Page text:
nep-acc New Economics Papers
on Accounting and Auditing
Issue of 2008‒09‒20
three papers chosen by
Alexander Harin
Modern University for the Humanities

  1. Consequences of Voluntary and Mandatory Fair Value Accounting: Evidence Surrounding IFRS Adoption in the EU Real Estate Industry By Karl A. Muller; Edward J. Riedl; Thorsten Sellhorn
  2. Market Reaction to the Adoption of IFRS in Europe By Christopher S. Armstrong; Mary E. Barth; Alan D. Jagolinzer; Edward J. Riedl
  3. The Social Multiplier of Tax Evasion: Evidence from Italian Audit Data By Roberto Galbiati; Giulio Zanella

  1. By: Karl A. Muller (Pennsylvania State University - Department of Accounting); Edward J. Riedl (Harvard Business School, Accounting and Management Unit); Thorsten Sellhorn (Ruhr-Universität Bochum)
    Abstract: We examine the causes and consequences of European real estate firms' decisions to provide investment property fair values prior to the required disclosure of this information under International Financial Reporting Standards (IFRS). We find evidence that investor demand for fair value information-reflected in more dispersed ownership-and a firm's commitment to transparency increase the likelihood of providing fair values prior to their required provision under International Accounting Standard 40 - Investment Property. We also find that firms not providing these fair values face higher information asymmetry. However, we fail to find that the relatively higher information asymmetry was reduced following mandatory adoption of IFRS. Rather, we find that differences in information asymmetry largely remain. Taken together, this evidence suggests that common adoption of fair value accounting due to the mandatory adoption of IFRS does not necessarily level the informational playing field.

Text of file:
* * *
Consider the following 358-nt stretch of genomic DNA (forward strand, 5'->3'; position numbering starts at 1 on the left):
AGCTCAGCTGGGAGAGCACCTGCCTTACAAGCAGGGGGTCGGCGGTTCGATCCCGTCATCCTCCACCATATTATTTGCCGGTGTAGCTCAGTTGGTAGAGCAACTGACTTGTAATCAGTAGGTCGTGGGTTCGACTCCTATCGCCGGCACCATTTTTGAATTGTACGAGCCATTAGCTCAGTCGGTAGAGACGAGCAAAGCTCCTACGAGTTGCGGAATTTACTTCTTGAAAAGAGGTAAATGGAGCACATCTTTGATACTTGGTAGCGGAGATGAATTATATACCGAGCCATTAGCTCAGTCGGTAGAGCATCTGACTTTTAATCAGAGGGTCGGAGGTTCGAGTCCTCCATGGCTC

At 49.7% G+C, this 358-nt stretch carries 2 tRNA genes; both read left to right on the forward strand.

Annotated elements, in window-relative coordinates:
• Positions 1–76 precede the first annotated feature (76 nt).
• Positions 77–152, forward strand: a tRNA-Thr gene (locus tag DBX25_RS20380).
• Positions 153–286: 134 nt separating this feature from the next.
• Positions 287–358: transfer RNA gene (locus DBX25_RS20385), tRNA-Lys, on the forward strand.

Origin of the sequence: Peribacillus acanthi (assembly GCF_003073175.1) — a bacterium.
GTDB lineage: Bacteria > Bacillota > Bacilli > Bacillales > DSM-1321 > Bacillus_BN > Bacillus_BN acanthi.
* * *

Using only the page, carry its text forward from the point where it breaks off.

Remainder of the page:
Keywords: Fair value, disclosure, IFRS, information asymmetry
    Date: 2008–08
  2. By: Christopher S. Armstrong (The Wharton School, University of Pennsylvania); Mary E. Barth (Graduate School of Business, Stanford University); Alan D. Jagolinzer (Graduate School of Business, Stanford University); Edward J. Riedl (Harvard Business School, Accounting and Management Unit)
    Abstract: This study examines the European stock market reaction to sixteen events associated with the adoption of International Financial Reporting Standards (IFRS) in Europe. European IFRS adoption represented a major milestone towards financial reporting convergence yet spurred controversy reaching the highest levels of government. We find a more positive reaction for firms with lower quality pre-adoption information, which is more pronounced in banks, and with higher pre-adoption information asymmetry, consistent with investors expecting net information quality benefits from IFRS adoption. We also find that the reaction is less positive for firms domiciled in code law countries, consistent with investors' concerns over enforcement of IFRS in those countries. Finally, we find a positive reaction to IFRS adoption events for firms with high quality pre-adoption information, consistent with investors expecting net convergence benefits from IFRS adoption. Overall, the findings suggest that investors in European firms perceived net benefits associated with IFRS adoption.
    Keywords: IFRS, IAS 39, Convergence, Europe, Event Study
    JEL: M41 G15 G38
    Date: 2008–09
  3. By: Roberto Galbiati; Giulio Zanella
    Abstract: We investigate the role of individual interdependencies in tax evasion, arising from congestion on the auditing resources available to local tax authorities. Identification exploits a novel method based on comparison of the variance of individual behavior — concealed income in this case — at different levels of aggregation, within different subpopulations (Graham, 2008). This method allows us to mitigate some of the most severe problems that surround identification of neighbourhood effects, at the cost of identifying restrictions that arise naturally from our model. We employ a unique dataset of tax audits to about 75,000 self-employed individuals in Italy. Surprisingly, this sample is not statistically different from a random sample of taxpayers. We find a social multiplier of about 3, meaning that the equilibrium response to a shock that induces an exogenous variation in mean concealed income — such as tougher or looser tax enforcement — is about three times the initial average response
    Keywords: social interactions, social multiplier, tax evasion, tax compliance, excess variance
    JEL: H26 C31 Z13 Z19
    Date: 2008–08

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